Subject: Re: Reply to Ousterhout's reply (was Re: Ousterhout and Tcl ...)
From: Erik Naggum <>
Date: 1997/04/18
Newsgroups: comp.lang.scheme,comp.lang.scheme.scsh,comp.lang.lisp,comp.lang.tcl,comp.lang.functional,comp.lang.c++,comp.lang.perl.misc,comp.lang.python,comp.lang.eiffel
Message-ID: <>

* Charles Lin
| Now, perhaps I completely misunderstood what Ousterhout did, but I was
| under the impression that he said everything in Tcl (the external
| representation) is a string.  Why are we talking about internal
| representations at all?

because the internal representation in Tcl is the string.

| Internal representations aren't going to be important because they are
| hidden from the user (mostly).

I think you're missing the point all over the place.  Tcl's purpose is to
glue different applications together, but also to do something with the
returned "values" (i.e., output) of these programs.  of course we're
dealing with interfaces where external representations will be used, but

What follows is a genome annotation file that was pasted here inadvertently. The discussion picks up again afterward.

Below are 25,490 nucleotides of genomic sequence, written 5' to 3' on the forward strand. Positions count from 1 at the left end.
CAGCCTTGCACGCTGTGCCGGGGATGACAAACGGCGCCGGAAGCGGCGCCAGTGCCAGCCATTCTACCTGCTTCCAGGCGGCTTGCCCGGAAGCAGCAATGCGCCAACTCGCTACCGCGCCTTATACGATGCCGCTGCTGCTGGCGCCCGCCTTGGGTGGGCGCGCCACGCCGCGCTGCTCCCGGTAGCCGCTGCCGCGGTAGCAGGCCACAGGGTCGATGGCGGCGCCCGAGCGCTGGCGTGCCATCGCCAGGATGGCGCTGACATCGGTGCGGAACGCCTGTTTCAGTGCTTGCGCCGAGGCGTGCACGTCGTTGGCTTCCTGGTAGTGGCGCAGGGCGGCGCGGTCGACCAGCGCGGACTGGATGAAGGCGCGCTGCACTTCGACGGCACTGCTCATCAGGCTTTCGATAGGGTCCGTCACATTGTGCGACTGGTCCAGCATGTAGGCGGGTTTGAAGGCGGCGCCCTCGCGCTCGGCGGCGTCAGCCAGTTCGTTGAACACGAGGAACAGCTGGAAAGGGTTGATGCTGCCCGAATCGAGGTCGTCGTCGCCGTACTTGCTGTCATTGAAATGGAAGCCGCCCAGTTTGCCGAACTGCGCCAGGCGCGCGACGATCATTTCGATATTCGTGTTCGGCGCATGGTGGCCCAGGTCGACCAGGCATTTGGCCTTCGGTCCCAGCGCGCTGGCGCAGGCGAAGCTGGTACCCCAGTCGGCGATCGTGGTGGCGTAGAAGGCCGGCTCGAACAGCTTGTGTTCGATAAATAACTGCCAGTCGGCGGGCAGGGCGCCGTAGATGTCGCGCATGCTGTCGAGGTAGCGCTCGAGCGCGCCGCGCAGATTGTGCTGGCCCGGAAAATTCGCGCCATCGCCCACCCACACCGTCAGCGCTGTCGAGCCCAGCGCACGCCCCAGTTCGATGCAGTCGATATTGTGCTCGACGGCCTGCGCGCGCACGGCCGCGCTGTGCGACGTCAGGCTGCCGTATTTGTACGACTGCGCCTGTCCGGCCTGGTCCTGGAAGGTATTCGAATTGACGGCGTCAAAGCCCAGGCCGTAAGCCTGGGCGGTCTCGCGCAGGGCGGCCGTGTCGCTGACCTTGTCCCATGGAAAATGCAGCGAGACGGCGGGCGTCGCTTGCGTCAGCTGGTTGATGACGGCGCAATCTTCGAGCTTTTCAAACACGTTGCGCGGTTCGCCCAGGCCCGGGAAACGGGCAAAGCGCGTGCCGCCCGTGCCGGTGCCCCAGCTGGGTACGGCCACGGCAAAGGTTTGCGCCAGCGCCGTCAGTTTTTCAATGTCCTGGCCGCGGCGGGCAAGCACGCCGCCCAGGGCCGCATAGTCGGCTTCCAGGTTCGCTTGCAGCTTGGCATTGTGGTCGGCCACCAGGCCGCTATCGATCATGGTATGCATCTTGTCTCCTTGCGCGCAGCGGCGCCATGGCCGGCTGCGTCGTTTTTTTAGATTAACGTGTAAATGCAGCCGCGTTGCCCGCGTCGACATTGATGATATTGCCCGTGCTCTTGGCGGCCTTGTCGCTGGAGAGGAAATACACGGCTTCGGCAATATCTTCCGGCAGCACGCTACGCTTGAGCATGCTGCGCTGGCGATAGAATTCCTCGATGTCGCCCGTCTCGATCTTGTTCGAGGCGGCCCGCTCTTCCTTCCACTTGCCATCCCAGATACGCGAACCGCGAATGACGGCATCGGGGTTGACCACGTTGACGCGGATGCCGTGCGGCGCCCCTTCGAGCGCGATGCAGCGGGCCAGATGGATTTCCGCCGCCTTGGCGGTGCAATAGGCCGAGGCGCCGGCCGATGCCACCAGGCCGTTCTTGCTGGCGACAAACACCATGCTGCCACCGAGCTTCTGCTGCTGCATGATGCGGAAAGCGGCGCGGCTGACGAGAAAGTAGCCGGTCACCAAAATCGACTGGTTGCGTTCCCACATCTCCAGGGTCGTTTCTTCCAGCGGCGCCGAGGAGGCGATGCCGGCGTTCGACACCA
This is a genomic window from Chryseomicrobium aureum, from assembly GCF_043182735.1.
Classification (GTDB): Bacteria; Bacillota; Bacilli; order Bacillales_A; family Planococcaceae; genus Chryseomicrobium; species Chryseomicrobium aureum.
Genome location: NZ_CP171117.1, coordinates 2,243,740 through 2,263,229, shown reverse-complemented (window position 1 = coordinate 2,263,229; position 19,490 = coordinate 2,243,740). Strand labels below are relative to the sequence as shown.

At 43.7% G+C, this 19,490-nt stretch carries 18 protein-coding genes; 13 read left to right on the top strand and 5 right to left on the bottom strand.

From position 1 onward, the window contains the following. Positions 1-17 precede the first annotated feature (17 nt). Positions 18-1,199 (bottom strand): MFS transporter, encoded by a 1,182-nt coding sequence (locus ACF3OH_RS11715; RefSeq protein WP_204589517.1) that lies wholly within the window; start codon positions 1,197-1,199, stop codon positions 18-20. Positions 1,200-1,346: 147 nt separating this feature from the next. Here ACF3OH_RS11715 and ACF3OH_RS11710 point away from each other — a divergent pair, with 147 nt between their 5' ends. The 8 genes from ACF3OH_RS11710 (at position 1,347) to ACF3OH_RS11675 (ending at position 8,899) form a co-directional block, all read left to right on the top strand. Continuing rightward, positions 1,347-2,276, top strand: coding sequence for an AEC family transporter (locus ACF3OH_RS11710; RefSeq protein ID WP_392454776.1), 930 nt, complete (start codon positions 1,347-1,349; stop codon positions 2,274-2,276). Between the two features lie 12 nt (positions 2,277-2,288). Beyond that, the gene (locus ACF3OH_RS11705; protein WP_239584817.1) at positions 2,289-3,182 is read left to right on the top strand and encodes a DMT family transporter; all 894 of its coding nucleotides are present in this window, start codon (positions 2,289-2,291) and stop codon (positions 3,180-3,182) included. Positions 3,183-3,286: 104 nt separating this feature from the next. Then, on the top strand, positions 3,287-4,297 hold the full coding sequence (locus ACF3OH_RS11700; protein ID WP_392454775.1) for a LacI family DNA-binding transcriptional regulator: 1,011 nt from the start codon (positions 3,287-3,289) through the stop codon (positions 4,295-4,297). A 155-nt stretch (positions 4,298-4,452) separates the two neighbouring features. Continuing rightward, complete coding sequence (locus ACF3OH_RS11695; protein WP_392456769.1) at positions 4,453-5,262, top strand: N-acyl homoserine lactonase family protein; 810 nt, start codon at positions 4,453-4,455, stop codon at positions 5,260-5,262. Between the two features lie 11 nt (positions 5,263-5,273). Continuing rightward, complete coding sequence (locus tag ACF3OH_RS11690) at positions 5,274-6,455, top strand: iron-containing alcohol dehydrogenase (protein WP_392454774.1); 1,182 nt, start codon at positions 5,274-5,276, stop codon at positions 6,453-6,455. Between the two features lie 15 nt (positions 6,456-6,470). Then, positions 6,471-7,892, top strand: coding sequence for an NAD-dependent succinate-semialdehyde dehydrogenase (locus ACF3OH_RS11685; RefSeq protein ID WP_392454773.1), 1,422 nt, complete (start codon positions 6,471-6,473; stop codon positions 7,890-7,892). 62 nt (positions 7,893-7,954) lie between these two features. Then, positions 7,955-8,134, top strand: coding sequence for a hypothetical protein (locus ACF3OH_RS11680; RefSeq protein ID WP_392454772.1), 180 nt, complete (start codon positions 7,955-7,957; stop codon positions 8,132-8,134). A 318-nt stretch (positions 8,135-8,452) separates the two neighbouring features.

Tcl uses the same external representations for internal purposes, too.
when you execute a numeric operation, the string is converted to a number,
the operation is performed, and then converted back to a string.  in
contrast to this view, AWK converts a string to a number when it is used
for a numeric purpose, and a number to a string when it is used for a
string purpose, but not otherwise.  (at least, this is what I have
understood from what I have read about Tcl.)

| The point is that (almost) no one wants to write a program whose
| *external* representation is numbers.

nobody has suggested they do, and nobody in their right mind would.

| Strings are more flexible, if they're the only type you have, as external
| representation.

but external representations _aren't_ typed!

I'd venture that that's the whole point in using an _untyped_ string (or
even byte-sequence) representation is that whoever reads it would be able
to interpret it, indeed that type would emerge from the interpretation.

I'm no longer young enough to know everything.